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Investors respond positively to budget

Paul Nyakazeya



INVESTORS are reacting positively to last week’s mid-term fiscal policy statement and 2007 Supplementary Budget as they frantically looked for

an inflation-proof home for their investment funds.


The industrial index gained 21 505 954,67 points to reach 65 996 610,02 points on Wednesday from 44 490 653,35 points whilst the resources index shot up to 53 462 034,42 points from 28 702 535,36 during the same period.


The Minister of Finance Samuel Mumbengegwi presented a $37,1 trillion budget to be allocated to various sectors of the economy despite initial submissions of $255 trillion by the ministries.


This means that the budget has “significant” inflationary consequences despite the current price controls, a development that will force a correction in equities otherwise they will become undervalued.


Since the beginning of the year short term investors have been pocketing millions of dollars on the stock market largely due to rising inflation.


Given investors’ quest to hedge their assets against the wealth-destruction effects of inflation, the outlook for equities in the long term will depend on the degree to which the various counters are able to profitably operate in this environment of price controls. Although Mumbengegwi dismissed the $255 trillion request as “beyond government’s domestic financing capacity”, bank economists this week said government would be forced to spend more than the $37,1 trillion.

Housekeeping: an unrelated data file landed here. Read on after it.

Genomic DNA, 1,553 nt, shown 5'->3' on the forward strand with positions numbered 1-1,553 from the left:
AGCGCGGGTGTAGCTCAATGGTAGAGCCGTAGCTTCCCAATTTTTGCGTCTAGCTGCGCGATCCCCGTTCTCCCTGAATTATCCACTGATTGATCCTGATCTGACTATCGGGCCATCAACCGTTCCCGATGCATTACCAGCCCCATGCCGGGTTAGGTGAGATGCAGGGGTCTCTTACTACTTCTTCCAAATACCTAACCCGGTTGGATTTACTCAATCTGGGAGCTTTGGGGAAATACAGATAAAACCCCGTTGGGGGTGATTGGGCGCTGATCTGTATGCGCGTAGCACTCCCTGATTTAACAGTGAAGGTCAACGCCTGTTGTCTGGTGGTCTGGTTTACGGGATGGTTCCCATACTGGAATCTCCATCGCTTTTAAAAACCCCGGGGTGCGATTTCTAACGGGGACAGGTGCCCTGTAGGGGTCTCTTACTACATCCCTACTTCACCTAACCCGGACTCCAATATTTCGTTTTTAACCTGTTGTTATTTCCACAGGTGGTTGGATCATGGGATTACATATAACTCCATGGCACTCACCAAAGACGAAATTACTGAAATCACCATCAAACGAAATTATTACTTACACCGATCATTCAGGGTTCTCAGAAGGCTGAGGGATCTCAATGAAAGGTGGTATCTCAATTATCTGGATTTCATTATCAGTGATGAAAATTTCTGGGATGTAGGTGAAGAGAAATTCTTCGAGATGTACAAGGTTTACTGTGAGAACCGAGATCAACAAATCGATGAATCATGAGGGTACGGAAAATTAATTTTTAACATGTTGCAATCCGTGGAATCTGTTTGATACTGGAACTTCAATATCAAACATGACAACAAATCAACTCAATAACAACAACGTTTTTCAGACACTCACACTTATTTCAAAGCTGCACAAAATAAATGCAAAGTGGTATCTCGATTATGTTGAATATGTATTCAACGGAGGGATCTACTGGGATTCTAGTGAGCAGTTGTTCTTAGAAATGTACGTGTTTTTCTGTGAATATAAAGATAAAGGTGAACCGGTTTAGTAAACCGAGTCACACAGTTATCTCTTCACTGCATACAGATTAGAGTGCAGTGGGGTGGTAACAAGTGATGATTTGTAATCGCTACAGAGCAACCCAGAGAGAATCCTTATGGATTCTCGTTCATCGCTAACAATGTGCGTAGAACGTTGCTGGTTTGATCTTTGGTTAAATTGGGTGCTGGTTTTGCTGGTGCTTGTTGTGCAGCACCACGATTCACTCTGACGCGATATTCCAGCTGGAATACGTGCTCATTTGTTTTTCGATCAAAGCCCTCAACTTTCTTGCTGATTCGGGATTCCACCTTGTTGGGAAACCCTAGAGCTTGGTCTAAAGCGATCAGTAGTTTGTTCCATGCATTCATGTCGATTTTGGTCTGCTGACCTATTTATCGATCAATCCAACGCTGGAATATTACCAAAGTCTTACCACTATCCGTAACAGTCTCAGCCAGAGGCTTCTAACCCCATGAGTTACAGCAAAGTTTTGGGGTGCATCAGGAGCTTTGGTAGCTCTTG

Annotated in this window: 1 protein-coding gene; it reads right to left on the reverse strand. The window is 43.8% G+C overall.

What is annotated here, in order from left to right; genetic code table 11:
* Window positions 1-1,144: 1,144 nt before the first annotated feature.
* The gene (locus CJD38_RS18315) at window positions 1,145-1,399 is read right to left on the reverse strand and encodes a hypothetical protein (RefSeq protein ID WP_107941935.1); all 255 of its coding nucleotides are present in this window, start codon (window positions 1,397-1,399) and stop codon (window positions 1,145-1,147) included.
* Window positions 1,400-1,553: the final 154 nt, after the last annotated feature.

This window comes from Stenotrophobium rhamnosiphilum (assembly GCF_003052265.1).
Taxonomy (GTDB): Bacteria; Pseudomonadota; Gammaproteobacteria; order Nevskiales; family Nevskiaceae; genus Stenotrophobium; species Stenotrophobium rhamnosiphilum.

An investor who might have bought 200 British America Tobacco shares at $90 million last week on Wednesday could pocket $150 million if he had sold the same shares on Wednesday.


200 Old Mutual and ABCH shares bought during the same period at $123 million and $12 million would be sold at $160 million and $22 million respectively if sold during the same period.


During Wednesday’s afternoon trade the industrial and mining index retreated slightly, briefly reflecting profit-taking by investors as they await new information to be presented by Reserve Bank governor, Gideon Gono in his monetary policy statement expected before the end of the month.


The monetary policy framework has already been set by the expansionary nature of the supplementary budget presented last week.


Given that the $2,4 trillion budget deficit for the first half of the year was funded from domestic borrowings that saw local debt shooting to $8,1 trillion due to high interest charges of $6,1 trillion compared to the borrowed amount of only $1,96 trillion, the authorities are expected to keep the treasury bill rate at 340% so that government continues to borrow cheaply.


Economists who spoke to businessdigest this week said the $37,1 trillion which is seven times below initial submission of $255 trillion would force the Reserve Bank to print more money to cover the gap as borrowing from the financial sector was insufficient due to the unattractive nature of public debt mobilisation instruments such as the treasury bill which stands at 340% per annum against an annual inflation rate of 7 635% for July.


While the inflationary budget has revived a bullish trend on the equities market, the devaluation of the dollar gave further boosted exporting and mining counters.


Exporters’ exchange rate was devalued by 50% from the Drought Mitigation and Economic Stabilisation Fund (DMESF) rate of $15 000 to $30 000.

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